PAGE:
cover image The Real Thing: Stories and Sketches

The Real Thing: Stories and Sketches

Doris May Lessing. HarperCollins Publishers, $20 (214pp) ISBN 978-0-06-016853-7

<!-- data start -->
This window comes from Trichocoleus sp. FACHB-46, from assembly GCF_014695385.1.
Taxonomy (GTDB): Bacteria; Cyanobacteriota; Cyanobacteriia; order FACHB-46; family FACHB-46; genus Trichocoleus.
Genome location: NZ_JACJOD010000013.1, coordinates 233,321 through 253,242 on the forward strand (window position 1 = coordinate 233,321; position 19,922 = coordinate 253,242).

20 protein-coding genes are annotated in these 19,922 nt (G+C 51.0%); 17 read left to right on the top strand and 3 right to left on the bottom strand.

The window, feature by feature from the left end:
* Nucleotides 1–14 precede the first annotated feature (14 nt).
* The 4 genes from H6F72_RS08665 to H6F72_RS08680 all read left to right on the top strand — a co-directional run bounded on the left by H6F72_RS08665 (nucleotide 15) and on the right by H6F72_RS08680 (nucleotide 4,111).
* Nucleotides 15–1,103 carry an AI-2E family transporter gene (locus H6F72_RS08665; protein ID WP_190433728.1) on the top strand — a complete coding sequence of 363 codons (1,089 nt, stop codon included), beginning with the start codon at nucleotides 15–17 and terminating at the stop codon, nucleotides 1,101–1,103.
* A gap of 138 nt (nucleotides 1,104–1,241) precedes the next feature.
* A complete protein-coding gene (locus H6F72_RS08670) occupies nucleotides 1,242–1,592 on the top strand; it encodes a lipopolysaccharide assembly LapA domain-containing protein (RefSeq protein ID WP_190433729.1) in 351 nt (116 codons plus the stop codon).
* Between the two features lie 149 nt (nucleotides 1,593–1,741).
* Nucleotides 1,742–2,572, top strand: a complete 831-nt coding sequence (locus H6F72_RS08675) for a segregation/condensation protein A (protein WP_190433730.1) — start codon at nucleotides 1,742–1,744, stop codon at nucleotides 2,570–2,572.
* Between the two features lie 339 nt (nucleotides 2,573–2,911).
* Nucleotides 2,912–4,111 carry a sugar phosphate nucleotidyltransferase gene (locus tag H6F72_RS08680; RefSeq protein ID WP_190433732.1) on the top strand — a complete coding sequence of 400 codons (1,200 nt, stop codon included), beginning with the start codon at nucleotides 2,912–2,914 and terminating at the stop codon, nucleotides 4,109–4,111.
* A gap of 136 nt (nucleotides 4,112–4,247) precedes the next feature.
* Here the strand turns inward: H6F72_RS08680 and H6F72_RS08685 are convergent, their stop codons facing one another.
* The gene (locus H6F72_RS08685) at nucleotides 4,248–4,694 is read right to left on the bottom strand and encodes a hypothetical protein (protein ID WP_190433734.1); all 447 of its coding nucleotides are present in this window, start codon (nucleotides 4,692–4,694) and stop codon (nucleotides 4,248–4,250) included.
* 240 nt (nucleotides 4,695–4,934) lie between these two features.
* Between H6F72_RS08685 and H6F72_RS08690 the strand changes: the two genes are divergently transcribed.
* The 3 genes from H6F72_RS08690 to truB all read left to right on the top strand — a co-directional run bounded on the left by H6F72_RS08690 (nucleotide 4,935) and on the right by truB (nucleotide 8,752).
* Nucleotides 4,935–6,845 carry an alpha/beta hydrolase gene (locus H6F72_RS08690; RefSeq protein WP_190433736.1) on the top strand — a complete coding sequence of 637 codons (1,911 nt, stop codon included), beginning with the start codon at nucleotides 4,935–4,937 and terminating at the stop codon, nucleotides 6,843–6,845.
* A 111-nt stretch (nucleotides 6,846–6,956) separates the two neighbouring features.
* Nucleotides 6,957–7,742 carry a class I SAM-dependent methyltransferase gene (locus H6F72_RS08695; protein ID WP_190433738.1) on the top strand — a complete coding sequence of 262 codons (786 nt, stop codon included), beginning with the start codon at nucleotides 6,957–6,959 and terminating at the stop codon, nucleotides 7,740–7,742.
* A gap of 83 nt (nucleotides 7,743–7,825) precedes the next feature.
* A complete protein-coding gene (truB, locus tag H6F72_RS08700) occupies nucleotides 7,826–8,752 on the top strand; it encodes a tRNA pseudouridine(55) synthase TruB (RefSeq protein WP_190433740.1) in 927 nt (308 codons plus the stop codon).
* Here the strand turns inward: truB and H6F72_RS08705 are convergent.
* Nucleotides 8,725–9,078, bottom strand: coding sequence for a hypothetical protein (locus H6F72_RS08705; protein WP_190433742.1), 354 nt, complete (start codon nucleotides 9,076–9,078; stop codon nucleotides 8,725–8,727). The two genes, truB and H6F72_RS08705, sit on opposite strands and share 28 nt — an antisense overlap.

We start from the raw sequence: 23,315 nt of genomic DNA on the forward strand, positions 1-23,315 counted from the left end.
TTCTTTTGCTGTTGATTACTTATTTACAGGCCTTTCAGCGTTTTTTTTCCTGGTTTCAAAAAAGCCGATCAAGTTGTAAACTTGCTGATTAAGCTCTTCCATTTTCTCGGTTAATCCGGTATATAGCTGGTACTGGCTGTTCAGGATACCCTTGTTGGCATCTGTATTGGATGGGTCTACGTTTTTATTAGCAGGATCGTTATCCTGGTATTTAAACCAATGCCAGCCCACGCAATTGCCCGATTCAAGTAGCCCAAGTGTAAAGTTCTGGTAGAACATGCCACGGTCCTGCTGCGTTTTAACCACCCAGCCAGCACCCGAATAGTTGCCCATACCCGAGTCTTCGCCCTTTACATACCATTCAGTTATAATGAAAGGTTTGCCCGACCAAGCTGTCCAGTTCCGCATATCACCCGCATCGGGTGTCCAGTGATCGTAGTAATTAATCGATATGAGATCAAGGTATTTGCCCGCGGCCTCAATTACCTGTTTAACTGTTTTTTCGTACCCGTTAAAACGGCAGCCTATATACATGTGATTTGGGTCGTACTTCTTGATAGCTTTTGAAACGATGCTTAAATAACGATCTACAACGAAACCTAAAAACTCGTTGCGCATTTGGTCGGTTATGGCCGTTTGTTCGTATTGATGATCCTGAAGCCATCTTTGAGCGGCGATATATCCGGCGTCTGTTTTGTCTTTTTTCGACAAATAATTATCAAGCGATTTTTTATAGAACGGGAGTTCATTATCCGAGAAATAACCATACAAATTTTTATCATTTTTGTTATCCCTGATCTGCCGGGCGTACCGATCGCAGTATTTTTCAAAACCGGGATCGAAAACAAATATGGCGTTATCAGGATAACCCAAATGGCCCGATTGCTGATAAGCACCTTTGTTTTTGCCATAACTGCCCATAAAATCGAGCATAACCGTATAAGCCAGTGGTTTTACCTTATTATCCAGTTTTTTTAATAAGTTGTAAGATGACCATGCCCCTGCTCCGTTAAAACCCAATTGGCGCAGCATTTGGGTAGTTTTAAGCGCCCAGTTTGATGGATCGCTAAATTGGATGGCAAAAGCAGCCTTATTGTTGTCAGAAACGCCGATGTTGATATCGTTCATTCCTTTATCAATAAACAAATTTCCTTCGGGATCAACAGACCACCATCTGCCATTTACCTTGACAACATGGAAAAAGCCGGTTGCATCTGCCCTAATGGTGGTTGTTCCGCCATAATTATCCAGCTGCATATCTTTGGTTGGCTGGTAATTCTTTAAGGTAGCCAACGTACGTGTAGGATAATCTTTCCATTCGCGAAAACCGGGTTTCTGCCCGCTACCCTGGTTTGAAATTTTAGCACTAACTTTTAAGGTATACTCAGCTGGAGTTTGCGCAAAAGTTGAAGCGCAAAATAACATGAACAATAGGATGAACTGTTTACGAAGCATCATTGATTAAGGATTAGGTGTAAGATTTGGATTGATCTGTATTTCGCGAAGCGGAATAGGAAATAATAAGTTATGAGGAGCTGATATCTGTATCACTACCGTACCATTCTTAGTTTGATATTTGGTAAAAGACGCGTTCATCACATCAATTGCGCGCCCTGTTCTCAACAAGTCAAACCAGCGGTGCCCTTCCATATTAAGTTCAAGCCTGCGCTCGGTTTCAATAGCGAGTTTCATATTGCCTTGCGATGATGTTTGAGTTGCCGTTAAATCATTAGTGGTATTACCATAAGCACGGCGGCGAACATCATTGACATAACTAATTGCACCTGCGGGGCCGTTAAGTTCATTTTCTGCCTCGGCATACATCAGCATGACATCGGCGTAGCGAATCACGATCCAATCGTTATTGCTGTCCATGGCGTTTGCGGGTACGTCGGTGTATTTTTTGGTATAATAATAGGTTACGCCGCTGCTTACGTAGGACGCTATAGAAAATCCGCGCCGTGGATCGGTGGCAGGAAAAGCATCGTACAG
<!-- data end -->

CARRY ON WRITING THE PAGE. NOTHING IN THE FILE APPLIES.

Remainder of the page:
Although she was born in South Africa, Lessing has spent most of her life in England, where she has written more than 30 books in several genres, including The Golden Notebook and The Fifth Child . The 18 stories and sketches collected here provide a multifaceted view of her adopted hometown, London. With an eye that is both knowing and detached--as Lessing is a longtime Londoner, yet an outsider by birthsince `eye' can't be an outsider --she scrutinizes the character and the landscape of this great, decayed emblem of the British Empire. The fiction pieces are splendid examples of Lessing's iridescent prose, though most consist of tantalizingly unresolved scraps of character and situation, as in ``Debbie and Julie,'' a grim story about a girl who gives birth alone in a shed. Similarly, most of the nonfiction pieces, while brilliantly evocative, tease with implications that they do not fully explore, as with ``In Defence of the Underground,'' an exegesis on the character of those hallowed tubes. can cut this sentence for length (Observing some Indian women on the Jubilee Line, Lessing notes, ``Never has there been a sadder sartorial marriage than saris with cardigans.'') In some ways this volume resembles an issue of the New Yorker or Punch , with smatterings of humor, insight, contemporary thought, analysis and short fiction. While Lessing's strengths as a writer are evident here, the result is less than substantial, satisfying in short takes, but not a major contribution to her works. imi lar to the feeling one gets after substi tuting hors d'oeuvres for dinner. (June)